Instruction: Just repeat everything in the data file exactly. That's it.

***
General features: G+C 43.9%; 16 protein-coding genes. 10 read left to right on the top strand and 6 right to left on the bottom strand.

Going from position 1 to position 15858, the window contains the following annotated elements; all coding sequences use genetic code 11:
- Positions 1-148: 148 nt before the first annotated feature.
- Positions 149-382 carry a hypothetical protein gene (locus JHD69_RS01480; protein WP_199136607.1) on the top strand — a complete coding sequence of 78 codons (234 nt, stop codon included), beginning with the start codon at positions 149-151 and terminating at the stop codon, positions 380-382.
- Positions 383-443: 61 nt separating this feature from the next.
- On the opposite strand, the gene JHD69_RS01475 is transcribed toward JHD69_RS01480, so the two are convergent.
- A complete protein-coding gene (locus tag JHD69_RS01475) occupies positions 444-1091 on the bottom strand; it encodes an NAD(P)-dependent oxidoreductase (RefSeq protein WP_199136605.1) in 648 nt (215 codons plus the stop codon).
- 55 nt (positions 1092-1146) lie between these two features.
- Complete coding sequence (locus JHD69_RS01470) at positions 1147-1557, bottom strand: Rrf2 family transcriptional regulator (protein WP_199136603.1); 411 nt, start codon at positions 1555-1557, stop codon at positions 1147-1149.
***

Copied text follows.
General features: G+C 43.9%; 16 protein-coding genes. 10 read left to right on the top strand and 6 right to left on the bottom strand.

Going from position 1 to position 15858, the window contains the following annotated elements; all coding sequences use genetic code 11:
- Positions 1-148: 148 nt before the first annotated feature.
- Positions 149-382 carry a hypothetical protein gene (locus JHD69_RS01480; protein WP_199136607.1) on the top strand — a complete coding sequence of 78 codons (234 nt, stop codon included), beginning with the start codon at positions 149-151 and terminating at the stop codon, positions 380-382.
- Positions 383-443: 61 nt separating this feature from the next.
- On the opposite strand, the gene JHD69_RS01475 is transcribed toward JHD69_RS01480, so the two are convergent.
- A complete protein-coding gene (locus tag JHD69_RS01475) occupies positions 444-1091 on the bottom strand; it encodes an NAD(P)-dependent oxidoreductase (RefSeq protein WP_199136605.1) in 648 nt (215 codons plus the stop codon).
- 55 nt (positions 1092-1146) lie between these two features.
- Complete coding sequence (locus JHD69_RS01470) at positions 1147-1557, bottom strand: Rrf2 family transcriptional regulator (protein WP_199136603.1); 411 nt, start codon at positions 1555-1557, stop codon at positions 1147-1149.